Wondering what on earth is making this noise he gets closer and closer to it and then stumbles open its origin right in front of his very eyes – it’s Tong Po, in his locker room, practising kicks with his bare legs on one of the stone columns supporting the roof.

Plaster falls from the ceiling and Van Damme’s eyes are wide like saucers and his jaw drops to the floor as he sees the inhumane strength that Tong Po has conditioned himself with.

Images courtesy of IMDB

After his brother’s humiliating and painful loss in the ring, Van Damme then goes on a quest for revenge and seeks out the tuition of an old master (Dennis Chan) who has become a recluse, hiding out in the jungle.

From there the naive Kurt Sloane gets his training, falls in love with a local village girl, and has to face the deadly Tong Po in the ring at the end of the movie – another tradition that is pretty much required in order to be called a classic martial arts movie.

The cinematography is fantastic – a lot of the training scenes are on location, amongst ancient ruins with spectacular Thai sunsets in the background. The script still holds up well, even now, with some good humour in it that isn’t too cheesy nor dated. And the soundtrack adds an aura of ancient mystique to it like echoes of the past whispering in the wind.

Images courtesy of IMDB

The film concludes with one of the most iconic final fight scenes ever to grace the silver screen. Tong Po and Kurt Sloane battle it out in an ancient temple with their hands wrapped in bandages which are dipped into broken glass.

The editing and multiple-angles of Van Damme’s array of elbows and helicopter kicks make it a visual treat and it really shows off his amazing and unique abilities which are still highly impressive even to this day. None of the punches nor kicks are pulled and the blows really feel like they have some bone-crunching weight behind them.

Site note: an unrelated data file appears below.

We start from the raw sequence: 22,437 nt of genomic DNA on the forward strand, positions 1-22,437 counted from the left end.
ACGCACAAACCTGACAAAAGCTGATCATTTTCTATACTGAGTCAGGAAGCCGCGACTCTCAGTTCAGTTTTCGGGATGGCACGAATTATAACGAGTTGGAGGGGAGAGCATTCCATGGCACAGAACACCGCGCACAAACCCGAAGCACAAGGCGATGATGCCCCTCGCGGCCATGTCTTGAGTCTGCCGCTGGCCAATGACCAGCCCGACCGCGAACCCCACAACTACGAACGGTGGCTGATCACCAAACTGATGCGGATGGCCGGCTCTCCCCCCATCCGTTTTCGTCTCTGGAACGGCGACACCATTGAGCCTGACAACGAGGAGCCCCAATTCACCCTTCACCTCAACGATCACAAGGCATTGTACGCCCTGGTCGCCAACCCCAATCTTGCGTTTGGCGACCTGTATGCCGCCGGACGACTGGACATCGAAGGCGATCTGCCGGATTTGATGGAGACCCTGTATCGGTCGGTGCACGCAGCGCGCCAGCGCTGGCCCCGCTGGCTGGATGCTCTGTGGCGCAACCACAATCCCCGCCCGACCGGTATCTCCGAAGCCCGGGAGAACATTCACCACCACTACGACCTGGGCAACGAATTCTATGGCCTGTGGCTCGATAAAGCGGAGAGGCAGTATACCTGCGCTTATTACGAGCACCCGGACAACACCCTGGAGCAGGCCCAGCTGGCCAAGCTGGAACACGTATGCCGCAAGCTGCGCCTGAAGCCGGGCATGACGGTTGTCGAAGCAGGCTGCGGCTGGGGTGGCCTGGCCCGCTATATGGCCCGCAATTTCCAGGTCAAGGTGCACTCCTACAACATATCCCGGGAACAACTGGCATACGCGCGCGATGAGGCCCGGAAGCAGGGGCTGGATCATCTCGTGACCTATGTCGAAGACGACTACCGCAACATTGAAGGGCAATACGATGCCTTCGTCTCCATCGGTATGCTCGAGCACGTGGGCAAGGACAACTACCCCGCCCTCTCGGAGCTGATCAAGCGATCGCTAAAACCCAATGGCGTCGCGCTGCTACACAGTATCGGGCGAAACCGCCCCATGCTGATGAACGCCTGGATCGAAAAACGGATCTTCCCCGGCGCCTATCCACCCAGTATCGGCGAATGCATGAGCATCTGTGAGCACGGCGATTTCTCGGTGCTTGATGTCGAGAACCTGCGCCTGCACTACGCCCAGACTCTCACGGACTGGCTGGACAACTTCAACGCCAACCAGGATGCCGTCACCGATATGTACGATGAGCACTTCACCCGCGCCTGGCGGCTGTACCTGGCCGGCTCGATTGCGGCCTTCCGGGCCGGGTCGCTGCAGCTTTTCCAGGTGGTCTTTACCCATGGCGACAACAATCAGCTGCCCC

Images courtesy of IMDB

The fighting abilities you had to have back then in the ’80s and ’90s couldn’t be faked if you wanted to be taken seriously. You really had to have skill, flexibility and a good technique – things which take years to learn.

It’s not like now where any Hollywood actor can make themselves look like they can handle themselves, what with the preference of MMA action fight scenes which, I think, is becoming very dated and predictable.

That close-combat flurry of blows and blocks, grapples and pivots is okay for a thirty-second fight scene, but after that it becomes very mundane and it’s been done to death by every film from Bourne to John Wicks to Extraction and so on – move on, guys. Cynthia Rothrock could still kick your asses in real life.

Ultimately, though, for me, Kickboxer is a movie I’ll watch once in a blue moon and I will still thoroughly enjoy it just as much now as I did way back then. I don’t care what other people think about the movie. If it works for me it works for me.

And if you’ve got a comfort movie that works for you—no matter how good or bad, how cheesy—then watch it again and again to your heart’s desire and don’t let anyone ever take that away from you. It’s part of you and your psyche.

Do you have comfort movies? Let me know in the comments!